Vance Pitman said he thinks one of the “great tragedies in America” is the failure of senior pastors to raise up the next generation of men who can communicate God’s truth.
‘A tragedy all over’
“It’s a tragedy that we’re watching churches all over the Bible Belt get to a place where a senior pastor retires or steps off the scene and there’s nobody raised up to step into that place,” Pitman, pastor of Hope Church in Las Vegas and a national mobilizer for the North American Mission Board, said at the State Evangelism Conference on Feb. 24.
Pitman says he sees it as an epidemic that’s happening across the denomination.
Philip Camp, pastor of Pine Grove Baptist Church, Phenix City, is trying to change that reality right where he is.
Camp has been developing a pulpit program to raise up men who believe they have been called to preach.
It’s similar to the way Camp himself was mentored after he surrendered to preach 11 years ago.
“When I first received the call to be a minister, I was led to Pastor Jimmie Hobbs,” Camp said.
Hobbs asked him to join his church — Bethany Baptist — go with him to every funeral and wedding he did for the next year and get plugged into a teaching position in the church.
Camp did, and Hobbs later ordained him.
“I use this same logic for my students today in Pine Grove Baptist Church’s pulpit program,” Camp said.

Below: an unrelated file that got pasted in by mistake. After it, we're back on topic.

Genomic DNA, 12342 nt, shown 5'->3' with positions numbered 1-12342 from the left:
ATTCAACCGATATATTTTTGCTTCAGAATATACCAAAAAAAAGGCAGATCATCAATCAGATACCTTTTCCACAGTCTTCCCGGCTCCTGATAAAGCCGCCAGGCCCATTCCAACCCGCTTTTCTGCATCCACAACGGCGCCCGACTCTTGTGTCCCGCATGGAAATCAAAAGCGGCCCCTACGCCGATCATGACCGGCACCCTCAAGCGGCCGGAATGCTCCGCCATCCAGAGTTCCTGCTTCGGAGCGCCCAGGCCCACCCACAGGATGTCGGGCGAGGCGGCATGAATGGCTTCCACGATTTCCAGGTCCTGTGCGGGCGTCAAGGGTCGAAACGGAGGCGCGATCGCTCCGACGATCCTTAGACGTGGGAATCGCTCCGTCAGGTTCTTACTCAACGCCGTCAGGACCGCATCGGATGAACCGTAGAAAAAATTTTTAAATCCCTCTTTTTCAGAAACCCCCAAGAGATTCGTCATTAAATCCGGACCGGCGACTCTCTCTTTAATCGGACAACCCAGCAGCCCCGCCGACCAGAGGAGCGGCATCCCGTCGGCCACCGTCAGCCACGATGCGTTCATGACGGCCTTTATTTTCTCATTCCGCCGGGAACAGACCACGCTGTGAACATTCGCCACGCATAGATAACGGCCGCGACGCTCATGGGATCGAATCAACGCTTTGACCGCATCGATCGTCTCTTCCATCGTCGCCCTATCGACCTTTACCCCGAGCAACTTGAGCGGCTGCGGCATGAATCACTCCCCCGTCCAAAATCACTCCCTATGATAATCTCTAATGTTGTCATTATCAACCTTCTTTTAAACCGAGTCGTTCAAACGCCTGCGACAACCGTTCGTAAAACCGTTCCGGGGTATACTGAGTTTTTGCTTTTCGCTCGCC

At the beginning, he talks with the ministerial candidate and helps him evaluate his calling and his walk with Jesus Christ.
Then he guides the candidate through a 12-month curriculum that includes preaching a sermon one or more times each month.
“Our pulpit program does not replace seminary or Bible college but gives the candidate a firm grip on his calling,” Camp said.
It also helps provide bivocational ministers and pulpit supply for area churches as well as an opportunity for the men to strengthen their preaching skills.
A pastor or ordained minister provides oversight, offers constructive feedback throughout the process and assures the men affirm the Baptist Faith & Message.
Camp has ordained three ministers through the program and has a new student now who started in January.
“These young men many times have just failed to recognize the calling or have no one to help them realize it and mentor them,” he said. “The pulpit program, simple as it is, works.” (TAB)